Actor Sunday Muse: More Than Just a Pretty Voice

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Sesaya

Sesaya specializes in music and arts education.

Sunday-Muse_Headshot-3

Sunday Muse

In his 2012 Academy Award presentation speech to Gore Verbinski for the best animated film Rango, Chris Rock described voiceover work as no more complicated than, stepping inside a booth, to be fed lines and recite them back. “And then they give me a million dollars!” he quipped, grinning impishly.

Angry voiceover actors worldwide took to Twitter and the internet to chastise Rock for trivializing their art. They asserted that voice work is a nuanced, specialized and sought-after skill set –not a matter of breezily parroting lines in a booth for a hefty salary. Big-name actors often lend their recognizable voices to help big-budget animated films generate a bigger revenue. This is far different from true professional voice actors who, chameleon-like, disappear into the unique characters they create.

Canadian actor Sunday Muse, who has a distinguished body of voice work within a prolific acting career, can certainly weigh in. A graduate of the National Theatre School in Ottawa and a seasoned performer on stage, screen and TV, she has earned renown as a voice actor with a diverse array of roles, like Cheer Bear (The Care Bears), Saffi (Jimmy Two Shoes) and Baby Binky from Disney’s Emmy-Award winning Rolie Polie Olie, among many others. She is proud that no two of her characters sound alike—or sound like her— but that all are authentic to the characters: “Voice acting is about what you sound like, not what you look like. You stand on the spot when you record; you don’t move around the space looking at other characters like in film or theatre acting. You emote big time, over the top, to express the line of dialogue.”

The voice actor’s work is anticipatory . . . and can be lonely:  “Nobody reads the other person’s lines, or plays off of you,” Muse explains. “You have to imagine how the other character might say the line. That is one of the biggest challenges that people have while adjusting to doing cartoon voices. The advantages are that it is incredibly freeing to do a character with your voice. You can contort your face, fling your arms around, scrinch up your nose, and nobody finds that odd because it’s [all] about what you sound like.” Unlike screen work, where the audience can ‘see’ you as the character, “you have to internalize the feelings more, and you have to work off the (imagined) other person, based on what is going on in the scene.”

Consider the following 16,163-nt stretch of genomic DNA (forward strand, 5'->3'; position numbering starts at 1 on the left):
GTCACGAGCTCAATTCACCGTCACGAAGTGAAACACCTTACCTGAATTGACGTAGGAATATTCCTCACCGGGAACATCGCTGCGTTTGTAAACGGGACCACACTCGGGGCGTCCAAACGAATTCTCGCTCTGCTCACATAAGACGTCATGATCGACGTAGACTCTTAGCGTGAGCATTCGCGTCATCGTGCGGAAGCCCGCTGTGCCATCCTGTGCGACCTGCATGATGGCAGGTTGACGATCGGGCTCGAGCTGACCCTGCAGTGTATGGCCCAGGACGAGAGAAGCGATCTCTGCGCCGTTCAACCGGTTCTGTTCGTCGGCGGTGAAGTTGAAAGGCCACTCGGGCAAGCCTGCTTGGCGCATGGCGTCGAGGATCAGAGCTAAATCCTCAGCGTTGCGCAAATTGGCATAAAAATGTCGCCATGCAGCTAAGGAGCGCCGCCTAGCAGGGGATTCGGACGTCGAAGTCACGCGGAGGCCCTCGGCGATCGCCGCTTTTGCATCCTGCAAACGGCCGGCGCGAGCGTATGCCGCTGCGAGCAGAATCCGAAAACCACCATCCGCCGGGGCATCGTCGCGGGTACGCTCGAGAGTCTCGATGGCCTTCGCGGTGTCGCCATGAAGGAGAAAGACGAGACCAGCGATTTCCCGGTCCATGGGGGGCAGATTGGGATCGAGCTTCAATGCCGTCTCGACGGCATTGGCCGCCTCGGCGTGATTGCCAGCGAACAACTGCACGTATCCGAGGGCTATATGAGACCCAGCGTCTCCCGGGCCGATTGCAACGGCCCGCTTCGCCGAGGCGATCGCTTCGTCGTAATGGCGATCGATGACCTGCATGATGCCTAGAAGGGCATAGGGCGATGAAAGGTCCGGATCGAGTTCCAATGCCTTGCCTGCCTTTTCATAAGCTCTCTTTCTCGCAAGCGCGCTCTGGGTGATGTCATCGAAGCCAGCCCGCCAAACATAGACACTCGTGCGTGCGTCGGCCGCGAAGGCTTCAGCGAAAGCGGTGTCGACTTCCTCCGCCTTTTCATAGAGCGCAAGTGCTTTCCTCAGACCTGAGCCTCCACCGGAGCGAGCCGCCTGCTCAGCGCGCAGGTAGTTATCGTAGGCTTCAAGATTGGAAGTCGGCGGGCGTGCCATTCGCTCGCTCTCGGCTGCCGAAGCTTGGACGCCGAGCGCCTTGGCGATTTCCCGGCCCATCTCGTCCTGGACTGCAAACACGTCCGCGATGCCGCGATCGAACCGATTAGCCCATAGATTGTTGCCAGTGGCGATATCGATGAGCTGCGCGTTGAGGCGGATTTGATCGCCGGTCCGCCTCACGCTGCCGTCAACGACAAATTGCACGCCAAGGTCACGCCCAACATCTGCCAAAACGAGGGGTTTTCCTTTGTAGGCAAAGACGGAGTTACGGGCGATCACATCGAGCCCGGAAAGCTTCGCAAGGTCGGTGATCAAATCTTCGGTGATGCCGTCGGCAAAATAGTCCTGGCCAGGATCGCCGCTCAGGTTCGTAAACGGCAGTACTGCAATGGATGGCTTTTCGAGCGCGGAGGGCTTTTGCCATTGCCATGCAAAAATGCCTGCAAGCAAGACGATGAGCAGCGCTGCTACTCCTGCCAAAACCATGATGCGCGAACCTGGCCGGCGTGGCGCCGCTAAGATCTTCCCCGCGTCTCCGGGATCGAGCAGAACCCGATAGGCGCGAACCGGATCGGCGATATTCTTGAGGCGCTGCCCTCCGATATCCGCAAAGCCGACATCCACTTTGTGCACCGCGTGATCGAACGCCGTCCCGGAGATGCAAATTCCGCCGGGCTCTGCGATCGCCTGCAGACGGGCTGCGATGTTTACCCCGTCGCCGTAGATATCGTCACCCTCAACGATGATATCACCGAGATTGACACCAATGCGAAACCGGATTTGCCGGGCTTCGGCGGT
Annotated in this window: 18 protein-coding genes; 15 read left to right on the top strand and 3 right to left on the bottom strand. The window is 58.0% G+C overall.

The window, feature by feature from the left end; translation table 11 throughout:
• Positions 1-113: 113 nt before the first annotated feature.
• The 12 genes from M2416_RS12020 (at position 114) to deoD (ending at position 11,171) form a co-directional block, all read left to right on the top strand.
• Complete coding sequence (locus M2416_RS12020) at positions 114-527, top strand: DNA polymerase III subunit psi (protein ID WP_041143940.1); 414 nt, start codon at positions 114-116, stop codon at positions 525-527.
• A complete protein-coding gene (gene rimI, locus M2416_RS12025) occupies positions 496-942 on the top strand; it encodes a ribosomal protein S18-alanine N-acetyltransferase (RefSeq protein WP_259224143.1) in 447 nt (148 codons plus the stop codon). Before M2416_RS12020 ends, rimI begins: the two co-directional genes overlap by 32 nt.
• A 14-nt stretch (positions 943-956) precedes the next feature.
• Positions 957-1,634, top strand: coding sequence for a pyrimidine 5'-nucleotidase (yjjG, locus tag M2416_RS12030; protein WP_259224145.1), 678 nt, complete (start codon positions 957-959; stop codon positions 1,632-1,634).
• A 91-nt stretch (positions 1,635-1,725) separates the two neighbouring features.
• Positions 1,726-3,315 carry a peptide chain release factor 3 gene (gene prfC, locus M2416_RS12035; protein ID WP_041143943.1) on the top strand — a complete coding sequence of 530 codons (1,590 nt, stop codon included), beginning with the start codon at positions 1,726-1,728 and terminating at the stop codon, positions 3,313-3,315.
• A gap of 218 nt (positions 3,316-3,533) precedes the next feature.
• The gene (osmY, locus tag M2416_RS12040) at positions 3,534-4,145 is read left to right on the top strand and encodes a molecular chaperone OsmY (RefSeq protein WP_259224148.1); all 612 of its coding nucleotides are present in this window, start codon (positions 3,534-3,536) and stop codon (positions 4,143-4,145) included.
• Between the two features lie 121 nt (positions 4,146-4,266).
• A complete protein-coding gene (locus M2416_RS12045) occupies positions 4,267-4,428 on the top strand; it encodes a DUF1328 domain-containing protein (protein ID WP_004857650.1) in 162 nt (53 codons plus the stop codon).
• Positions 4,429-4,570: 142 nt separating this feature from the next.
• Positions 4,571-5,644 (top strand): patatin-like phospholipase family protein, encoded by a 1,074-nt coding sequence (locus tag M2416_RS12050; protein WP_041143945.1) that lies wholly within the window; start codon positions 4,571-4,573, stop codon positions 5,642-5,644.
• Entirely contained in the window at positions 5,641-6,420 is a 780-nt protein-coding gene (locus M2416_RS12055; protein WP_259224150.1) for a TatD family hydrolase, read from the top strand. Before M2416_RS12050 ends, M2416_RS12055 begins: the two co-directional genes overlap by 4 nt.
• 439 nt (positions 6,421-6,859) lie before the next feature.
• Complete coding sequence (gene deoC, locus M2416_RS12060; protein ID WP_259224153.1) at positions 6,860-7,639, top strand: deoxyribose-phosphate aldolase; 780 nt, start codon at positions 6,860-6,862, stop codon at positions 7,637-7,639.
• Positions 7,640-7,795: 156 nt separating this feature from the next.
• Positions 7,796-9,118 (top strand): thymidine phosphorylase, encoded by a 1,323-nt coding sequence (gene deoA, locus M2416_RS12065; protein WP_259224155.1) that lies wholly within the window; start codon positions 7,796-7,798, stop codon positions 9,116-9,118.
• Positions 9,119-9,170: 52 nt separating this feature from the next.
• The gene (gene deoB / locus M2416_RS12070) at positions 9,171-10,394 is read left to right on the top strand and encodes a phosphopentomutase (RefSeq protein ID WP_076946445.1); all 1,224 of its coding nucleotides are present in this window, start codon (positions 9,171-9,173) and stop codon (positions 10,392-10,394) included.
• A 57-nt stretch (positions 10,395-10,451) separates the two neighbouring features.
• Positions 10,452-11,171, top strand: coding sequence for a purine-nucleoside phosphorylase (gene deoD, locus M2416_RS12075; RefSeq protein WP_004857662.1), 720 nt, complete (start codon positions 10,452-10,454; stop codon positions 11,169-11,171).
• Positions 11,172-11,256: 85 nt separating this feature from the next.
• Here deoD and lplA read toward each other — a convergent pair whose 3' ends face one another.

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Ella on Total Drama: Pahtkew Island

So voice work is much more complex than Chris Rock acknowledges. …The true voice actor must find source material for the character inside.  Muse’s near endless inspirations for her array of characters stems from her long-time work in theatre. “My cartoon characters all came from the stage. That is where I get to explore the full body of the person I’m playing. There’s so much space for that in the theatre.” Muse also devotes a significant amount of time preparing for each cartoon character that she portrays, cultivating a range of skills necessary for an authentic and unique depiction. For instance, her latest characterization, Ella on Total Drama: Pahtkew Island (Cartoon Network) is a parody of Disney’s Snow White, who sings and has an affinity with animals. When Ella breaks into song, birds often join in, and she frequently wakes up covered with baby deer and rabbits. To prepare, Muse took singing lessons every week, so that her voice was open, clear and versatile. “I stepped into the body and the mask of the character from my imagination,” she said, “and moved like she would while I was recording. She is very graceful and flowy. She dances around the forest, so I had to do that with my body, too, while I was speaking.”